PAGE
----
Contrary to the belief of some voices in tech, earning an MBA gives you invaluable skills that can be directly applied to launching and running a startup. In fact, Fortuna Admissions said that "starting my own business" is one of the most popular post-MBA goals, with up to 35 percent of graduates of top B-schools who happen to be female becoming entrepreneurs.
Some may argue that MBA graduates lack technical expertise, but what we do bring to the table is know-how in many other areas of business.
In my own case, completing an MBA allowed me to see the big picture. Analyzing and problem-solving multiple case studies prepared me to take apart a problem and see its impact on the organization both in the short and long term. I gained the tools to make immediate decisions, again based on their impact on the business.
I actually used case studies from an organizational behavior course to discuss with colleagues the long-term ramifications of my own startup’s hiring plans and proposed team structure.
An MBA also fills crucial gaps in many founders' skill sets: From marketing, to finance, to simply knowing how to deliver a great pitch, an MBA had me covered. Pricing discussions in a business strategy course, for example, helped me think through my own company’s approach to pricing for our SaaS platform.
And while many MBA programs still haven’t reversed their long-time tendency to skew marketing classes toward women, and finance classes toward men (mine certainly hadn’t), these classes can still teach you skills you can put to use while getting your business off the ground.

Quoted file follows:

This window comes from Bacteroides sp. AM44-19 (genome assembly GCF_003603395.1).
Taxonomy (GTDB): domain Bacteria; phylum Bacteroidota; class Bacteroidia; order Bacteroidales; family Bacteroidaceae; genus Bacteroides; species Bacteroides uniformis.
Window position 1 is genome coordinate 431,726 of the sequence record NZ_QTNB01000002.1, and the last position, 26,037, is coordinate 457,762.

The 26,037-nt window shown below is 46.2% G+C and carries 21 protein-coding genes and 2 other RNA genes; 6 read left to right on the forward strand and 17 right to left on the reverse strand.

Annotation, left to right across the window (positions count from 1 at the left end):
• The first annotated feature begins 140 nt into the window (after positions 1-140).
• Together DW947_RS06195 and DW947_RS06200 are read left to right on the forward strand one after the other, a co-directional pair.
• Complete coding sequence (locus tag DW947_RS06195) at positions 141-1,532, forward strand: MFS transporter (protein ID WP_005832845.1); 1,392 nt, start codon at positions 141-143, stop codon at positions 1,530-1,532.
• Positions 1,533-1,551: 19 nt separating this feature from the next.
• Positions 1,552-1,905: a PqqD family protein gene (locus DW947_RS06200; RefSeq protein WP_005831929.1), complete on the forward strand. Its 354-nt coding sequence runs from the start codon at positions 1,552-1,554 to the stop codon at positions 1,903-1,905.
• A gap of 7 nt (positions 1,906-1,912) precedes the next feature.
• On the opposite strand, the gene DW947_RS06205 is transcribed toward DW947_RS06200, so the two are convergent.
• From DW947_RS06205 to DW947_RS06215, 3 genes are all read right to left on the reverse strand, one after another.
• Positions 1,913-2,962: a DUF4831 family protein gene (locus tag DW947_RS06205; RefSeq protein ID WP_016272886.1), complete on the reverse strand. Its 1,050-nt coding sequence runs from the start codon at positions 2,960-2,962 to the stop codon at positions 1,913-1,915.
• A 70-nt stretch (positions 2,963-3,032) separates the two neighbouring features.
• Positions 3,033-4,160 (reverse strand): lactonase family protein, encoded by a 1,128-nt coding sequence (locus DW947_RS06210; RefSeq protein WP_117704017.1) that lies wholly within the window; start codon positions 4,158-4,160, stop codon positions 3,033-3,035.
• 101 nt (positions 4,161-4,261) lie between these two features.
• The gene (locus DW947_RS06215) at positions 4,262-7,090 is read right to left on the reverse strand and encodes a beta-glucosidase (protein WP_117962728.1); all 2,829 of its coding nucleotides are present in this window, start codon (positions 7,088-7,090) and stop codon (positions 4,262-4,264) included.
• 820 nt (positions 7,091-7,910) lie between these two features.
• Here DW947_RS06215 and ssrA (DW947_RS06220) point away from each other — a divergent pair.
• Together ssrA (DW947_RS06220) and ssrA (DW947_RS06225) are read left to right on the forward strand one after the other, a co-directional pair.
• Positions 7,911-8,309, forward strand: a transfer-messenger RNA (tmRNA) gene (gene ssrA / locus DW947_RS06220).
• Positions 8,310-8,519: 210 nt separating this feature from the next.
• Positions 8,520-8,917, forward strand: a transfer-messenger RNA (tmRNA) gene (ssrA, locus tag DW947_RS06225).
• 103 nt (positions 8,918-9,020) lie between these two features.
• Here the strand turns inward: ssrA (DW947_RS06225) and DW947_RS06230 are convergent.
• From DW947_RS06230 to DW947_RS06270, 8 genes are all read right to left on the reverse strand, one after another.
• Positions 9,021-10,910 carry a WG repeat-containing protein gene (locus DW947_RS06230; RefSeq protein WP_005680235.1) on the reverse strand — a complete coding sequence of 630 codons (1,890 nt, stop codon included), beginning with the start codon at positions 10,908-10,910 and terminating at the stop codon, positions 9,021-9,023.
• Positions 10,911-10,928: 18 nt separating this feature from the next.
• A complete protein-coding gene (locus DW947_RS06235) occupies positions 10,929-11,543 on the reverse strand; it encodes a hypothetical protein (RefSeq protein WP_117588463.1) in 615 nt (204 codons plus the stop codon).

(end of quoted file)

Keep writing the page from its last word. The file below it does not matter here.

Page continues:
Not only that, but being surrounded by a bunch of Type-A personality males helped me learn how to battle to the top and perform in a competitive environment.
Don't forget life lessons during your MBA education
While building on these hard skills an MBA teaches, you should remember to keep fostering your creativity and trusting your gut -- essentials for any entrepreneur. During my first quarter of graduate school, I trusted my gut to meet up with old co-workers instead of attending a statistics class. I don’t remember anything about the statistics class I skipped that day, but I know that if I hadn’t made that decision, I never would have found my future co-founders.
In fact, your own intuition is a great thing to combine with an MBA because MBA-led companies are 60 percent more likely to raise a $10 million-plus round in their lifetime, according to data from the MBA Fund. The same data show that MBA-led companies are 24 percent more likely to reach a $100 million-plus valuation.
Remember, there’s no “right time” to launch a company.
If you wait for the perfect time to launch your business, you may wait for a long time. Between work, studies, and your personal life, there will never be a “right time” to take the leap. So, don’t think you have to first graduate, or have the perfect business plan, to pursue your dreams.
And if it’s the cost that’s putting you off, note that women see their pre-MBA salary increase by 55 percent to 65 percent within five years after graduation, according to a Forté Foundation study.
In fact, launching your startup during your MBA program could be the very best time because you'll be surrounded by classmates you can collaborate with; you'll have exposure to VCs you can pitch to; and you'll participate in pitch competitions and school-sponsored incubators.
Shortly after completing my MBA, I moved from Los Angeles to New York for my job. Even on the opposite coast, I had instant access to alumni across all industries.
And with those connections, I’ve been able to grow my network in New York, which has given me way more support and advice for my startup than I would have had otherwise. I was even given the opportunity to pitch my startup at an alumni gathering in Manhattan, where I had access to seasoned venture capitalists and fellow students.
So, remember: Trust your gut, treat your MBA as your career sidekick and make use of the entrepreneurial opportunities and resources it can bring. Taking on this much may seem crazy, but there is never a "perfect" time, and mid-degree you just have the perfect chance to turn your business idea into a startup success story.